Kansas City, Kansas A federal jury found that Kansas University retaliated against a former art history professor when the school denied her unpaid temporary research and teaching jobs.
The jury, after five hours of deliberation, delivered its verdict Tuesday afternoon in favor of Marie Aquilino.
In her suit, Aquilino claimed KU denied her the temporary jobs because she had filed a gender-bias complaint against the university with the U.S. Equal Employment Opportunity Commission.
The jury awarded $35,000 in damages to Aquilino for emotional pain and suffering, according to a statement from KU. She had sought more than $100,000 in damages.
"We're disappointed in today's verdict," KU spokeswoman Lynn Bretz said. "The university believes it did not retaliate against the plaintiff."
A friend of Aquilino's said she was "very emotional" at news of the verdict.
In its defense, the university claimed Aquilino was unqualified to teach at the university.
"When KU's defense is to beat up on people, in her case, you hope maybe they'll finally leave you alone," said Michael Cuenca, assistant professor of journalism.
"It really tempers any elation or jubilation; it's really just a sense of relief," Cuenca said.
Cuenca also is pursuing a discrimination and retaliation lawsuit against KU.
Neither Aquilino nor her attorneys could be reached for comment Tuesday.
Bretz said KU is considering an appeal of Tuesday's verdict.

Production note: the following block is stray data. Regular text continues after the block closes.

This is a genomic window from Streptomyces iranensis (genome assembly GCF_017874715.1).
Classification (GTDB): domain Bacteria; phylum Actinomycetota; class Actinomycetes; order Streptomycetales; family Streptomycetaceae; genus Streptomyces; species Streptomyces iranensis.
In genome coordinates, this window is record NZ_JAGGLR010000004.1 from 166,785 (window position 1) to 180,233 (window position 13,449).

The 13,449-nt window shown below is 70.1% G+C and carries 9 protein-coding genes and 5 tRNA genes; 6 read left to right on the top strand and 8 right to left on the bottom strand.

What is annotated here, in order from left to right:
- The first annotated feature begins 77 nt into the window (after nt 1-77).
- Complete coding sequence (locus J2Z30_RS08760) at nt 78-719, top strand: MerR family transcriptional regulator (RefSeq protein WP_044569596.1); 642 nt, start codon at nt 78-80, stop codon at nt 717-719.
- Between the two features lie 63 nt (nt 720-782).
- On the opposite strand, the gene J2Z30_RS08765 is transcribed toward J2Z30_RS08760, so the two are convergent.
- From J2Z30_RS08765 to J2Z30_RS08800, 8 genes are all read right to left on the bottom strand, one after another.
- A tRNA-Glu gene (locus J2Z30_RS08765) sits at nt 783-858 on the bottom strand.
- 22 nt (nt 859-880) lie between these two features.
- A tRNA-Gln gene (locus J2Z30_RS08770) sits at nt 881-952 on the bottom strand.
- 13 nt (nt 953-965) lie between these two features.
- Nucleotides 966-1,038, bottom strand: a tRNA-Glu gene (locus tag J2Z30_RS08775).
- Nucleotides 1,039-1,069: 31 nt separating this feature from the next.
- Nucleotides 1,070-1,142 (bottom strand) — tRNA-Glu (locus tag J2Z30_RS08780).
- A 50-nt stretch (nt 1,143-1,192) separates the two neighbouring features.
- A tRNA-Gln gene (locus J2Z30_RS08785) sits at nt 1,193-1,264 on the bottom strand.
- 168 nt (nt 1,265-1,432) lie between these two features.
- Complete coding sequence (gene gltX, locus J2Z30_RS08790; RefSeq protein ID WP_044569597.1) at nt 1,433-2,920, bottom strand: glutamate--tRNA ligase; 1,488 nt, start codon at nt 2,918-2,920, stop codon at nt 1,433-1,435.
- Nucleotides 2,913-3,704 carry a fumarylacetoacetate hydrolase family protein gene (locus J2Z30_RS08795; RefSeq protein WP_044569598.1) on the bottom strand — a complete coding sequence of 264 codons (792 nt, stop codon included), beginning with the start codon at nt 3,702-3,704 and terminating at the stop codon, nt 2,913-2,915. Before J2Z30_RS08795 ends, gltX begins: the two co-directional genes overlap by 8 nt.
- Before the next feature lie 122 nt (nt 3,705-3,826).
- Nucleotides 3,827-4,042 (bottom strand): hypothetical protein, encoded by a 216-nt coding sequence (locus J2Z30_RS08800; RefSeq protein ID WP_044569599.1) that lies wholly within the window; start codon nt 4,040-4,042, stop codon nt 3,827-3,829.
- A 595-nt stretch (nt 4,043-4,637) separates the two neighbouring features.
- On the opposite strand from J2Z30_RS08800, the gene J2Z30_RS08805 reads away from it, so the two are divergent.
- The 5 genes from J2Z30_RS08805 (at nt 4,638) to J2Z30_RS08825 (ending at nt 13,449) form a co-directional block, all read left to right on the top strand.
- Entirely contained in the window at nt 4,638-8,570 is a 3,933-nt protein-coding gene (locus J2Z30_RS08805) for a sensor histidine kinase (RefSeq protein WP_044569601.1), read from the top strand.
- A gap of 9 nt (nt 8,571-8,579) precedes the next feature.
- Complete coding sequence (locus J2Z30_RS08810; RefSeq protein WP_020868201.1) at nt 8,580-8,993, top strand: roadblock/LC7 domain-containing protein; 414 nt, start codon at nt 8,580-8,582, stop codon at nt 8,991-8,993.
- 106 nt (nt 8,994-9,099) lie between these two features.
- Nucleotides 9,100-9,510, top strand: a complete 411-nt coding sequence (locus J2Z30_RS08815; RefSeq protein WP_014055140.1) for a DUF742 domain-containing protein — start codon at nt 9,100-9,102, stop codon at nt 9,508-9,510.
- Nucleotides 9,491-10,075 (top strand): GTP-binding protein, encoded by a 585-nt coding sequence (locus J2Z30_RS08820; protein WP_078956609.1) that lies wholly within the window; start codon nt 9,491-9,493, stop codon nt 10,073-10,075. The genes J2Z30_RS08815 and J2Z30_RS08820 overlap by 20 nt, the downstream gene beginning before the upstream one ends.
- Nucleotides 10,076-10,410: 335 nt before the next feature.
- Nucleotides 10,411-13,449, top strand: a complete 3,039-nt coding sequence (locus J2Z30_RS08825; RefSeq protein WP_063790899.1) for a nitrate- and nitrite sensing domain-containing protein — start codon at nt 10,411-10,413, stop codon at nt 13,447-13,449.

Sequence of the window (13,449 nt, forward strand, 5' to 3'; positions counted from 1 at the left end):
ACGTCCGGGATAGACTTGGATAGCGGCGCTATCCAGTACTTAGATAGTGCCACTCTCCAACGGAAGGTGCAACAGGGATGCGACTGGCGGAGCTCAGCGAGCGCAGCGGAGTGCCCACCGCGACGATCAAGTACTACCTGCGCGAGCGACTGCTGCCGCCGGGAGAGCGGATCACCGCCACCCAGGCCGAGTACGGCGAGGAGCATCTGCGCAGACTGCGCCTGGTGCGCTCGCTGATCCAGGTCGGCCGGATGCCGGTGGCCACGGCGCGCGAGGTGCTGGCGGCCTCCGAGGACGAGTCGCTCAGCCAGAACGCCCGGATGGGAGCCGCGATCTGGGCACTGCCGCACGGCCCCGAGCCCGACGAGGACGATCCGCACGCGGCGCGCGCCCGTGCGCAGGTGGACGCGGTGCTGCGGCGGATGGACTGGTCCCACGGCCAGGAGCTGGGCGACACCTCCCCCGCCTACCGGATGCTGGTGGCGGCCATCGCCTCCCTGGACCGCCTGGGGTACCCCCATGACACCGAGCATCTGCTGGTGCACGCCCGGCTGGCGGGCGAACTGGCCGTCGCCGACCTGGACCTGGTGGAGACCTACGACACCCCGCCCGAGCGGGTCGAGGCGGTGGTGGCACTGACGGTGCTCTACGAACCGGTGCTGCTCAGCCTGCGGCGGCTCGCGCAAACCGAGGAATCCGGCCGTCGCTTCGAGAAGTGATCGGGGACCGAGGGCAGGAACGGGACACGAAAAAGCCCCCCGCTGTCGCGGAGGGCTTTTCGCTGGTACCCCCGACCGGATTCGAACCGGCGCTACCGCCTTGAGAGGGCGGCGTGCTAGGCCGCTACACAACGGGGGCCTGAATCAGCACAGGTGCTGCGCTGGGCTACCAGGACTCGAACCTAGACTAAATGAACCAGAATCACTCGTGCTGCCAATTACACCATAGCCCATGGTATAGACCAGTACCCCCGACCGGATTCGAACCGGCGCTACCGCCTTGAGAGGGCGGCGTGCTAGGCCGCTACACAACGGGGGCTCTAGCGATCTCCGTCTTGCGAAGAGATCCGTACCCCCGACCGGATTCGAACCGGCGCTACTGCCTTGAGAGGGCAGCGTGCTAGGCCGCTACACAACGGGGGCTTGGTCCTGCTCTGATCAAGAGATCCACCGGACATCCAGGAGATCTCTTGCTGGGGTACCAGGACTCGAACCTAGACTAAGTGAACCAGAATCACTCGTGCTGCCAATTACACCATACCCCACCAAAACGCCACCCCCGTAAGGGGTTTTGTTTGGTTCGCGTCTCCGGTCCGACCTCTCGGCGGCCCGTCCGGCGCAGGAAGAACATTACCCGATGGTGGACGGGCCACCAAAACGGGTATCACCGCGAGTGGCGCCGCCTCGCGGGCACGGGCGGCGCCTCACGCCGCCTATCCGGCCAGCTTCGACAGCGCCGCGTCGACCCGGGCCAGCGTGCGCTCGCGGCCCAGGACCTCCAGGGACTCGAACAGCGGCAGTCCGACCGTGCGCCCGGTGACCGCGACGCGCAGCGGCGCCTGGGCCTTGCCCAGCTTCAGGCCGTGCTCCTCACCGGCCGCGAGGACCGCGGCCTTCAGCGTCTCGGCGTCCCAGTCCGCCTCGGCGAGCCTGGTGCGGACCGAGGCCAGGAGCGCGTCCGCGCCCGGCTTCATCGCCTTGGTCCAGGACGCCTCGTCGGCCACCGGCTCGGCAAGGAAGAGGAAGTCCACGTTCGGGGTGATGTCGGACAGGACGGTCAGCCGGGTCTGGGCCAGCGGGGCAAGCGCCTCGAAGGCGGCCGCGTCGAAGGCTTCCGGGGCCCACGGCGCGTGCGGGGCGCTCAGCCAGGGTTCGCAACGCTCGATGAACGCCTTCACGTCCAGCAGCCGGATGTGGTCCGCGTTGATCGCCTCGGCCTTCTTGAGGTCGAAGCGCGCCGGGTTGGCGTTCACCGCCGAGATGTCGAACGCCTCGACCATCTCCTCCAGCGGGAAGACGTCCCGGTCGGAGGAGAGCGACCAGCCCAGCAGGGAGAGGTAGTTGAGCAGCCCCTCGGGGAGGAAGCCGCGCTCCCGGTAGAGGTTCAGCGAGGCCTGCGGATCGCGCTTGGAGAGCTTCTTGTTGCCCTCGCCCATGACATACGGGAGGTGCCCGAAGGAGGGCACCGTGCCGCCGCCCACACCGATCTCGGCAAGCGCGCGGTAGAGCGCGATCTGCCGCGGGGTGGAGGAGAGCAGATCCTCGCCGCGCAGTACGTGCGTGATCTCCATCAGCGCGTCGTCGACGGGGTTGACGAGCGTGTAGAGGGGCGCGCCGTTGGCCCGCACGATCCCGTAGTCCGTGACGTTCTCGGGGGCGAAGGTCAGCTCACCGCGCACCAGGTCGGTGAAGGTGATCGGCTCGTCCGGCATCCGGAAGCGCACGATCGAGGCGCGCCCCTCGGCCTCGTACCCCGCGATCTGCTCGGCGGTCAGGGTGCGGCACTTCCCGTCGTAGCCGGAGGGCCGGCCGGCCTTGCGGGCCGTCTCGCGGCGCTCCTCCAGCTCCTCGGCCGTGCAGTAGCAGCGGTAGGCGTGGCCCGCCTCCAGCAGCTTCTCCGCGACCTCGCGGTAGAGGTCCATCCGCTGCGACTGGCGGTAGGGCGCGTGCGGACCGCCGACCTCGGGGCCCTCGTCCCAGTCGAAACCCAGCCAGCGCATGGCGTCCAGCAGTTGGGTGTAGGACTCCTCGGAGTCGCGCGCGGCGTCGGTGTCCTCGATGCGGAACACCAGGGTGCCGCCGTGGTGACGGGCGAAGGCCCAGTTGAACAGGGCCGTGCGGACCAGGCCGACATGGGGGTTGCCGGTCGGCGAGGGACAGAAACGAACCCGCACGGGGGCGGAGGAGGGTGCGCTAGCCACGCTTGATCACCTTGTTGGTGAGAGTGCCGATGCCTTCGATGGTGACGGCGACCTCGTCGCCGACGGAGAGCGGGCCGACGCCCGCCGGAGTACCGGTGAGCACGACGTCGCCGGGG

Aquilino, who left the university's employ in May 1999, filed a gender-bias claim against KU with the U.S. Equal Employment Opportunity Commission in September 1998. In that claim, she alleged the university denied her promotion and tenure in March 1998 because of her gender.
When she filed her lawsuit in June 1999, Aquilino alleged both discrimination in the denial of tenure and retaliation by the university because she was denied unpaid ad hoc or adjunct positions after her contract was terminated.
U.S. District Court Judge Kathryn Vratil dismissed the discrimination claim in February, saying a reasonable jury would not conclude Aquilino was denied tenure because of her gender.
However, Vratil, in viewing the retaliation claim, wrote that a reasonable jury could infer she was denied the temporary jobs because of her complaint with the EEOC.
Federal law prohibits an employer from retaliating against an employee who alleges discrimination.
Aquilino's is the second faculty lawsuit against KU to go to trial this year.
In the first one, brought by a husband and wife also alleging discrimination and retaliation, the jury rejected the plaintiffs' claims.
No trial date has been set in Cuenca's discrimination and retaliation lawsuit.
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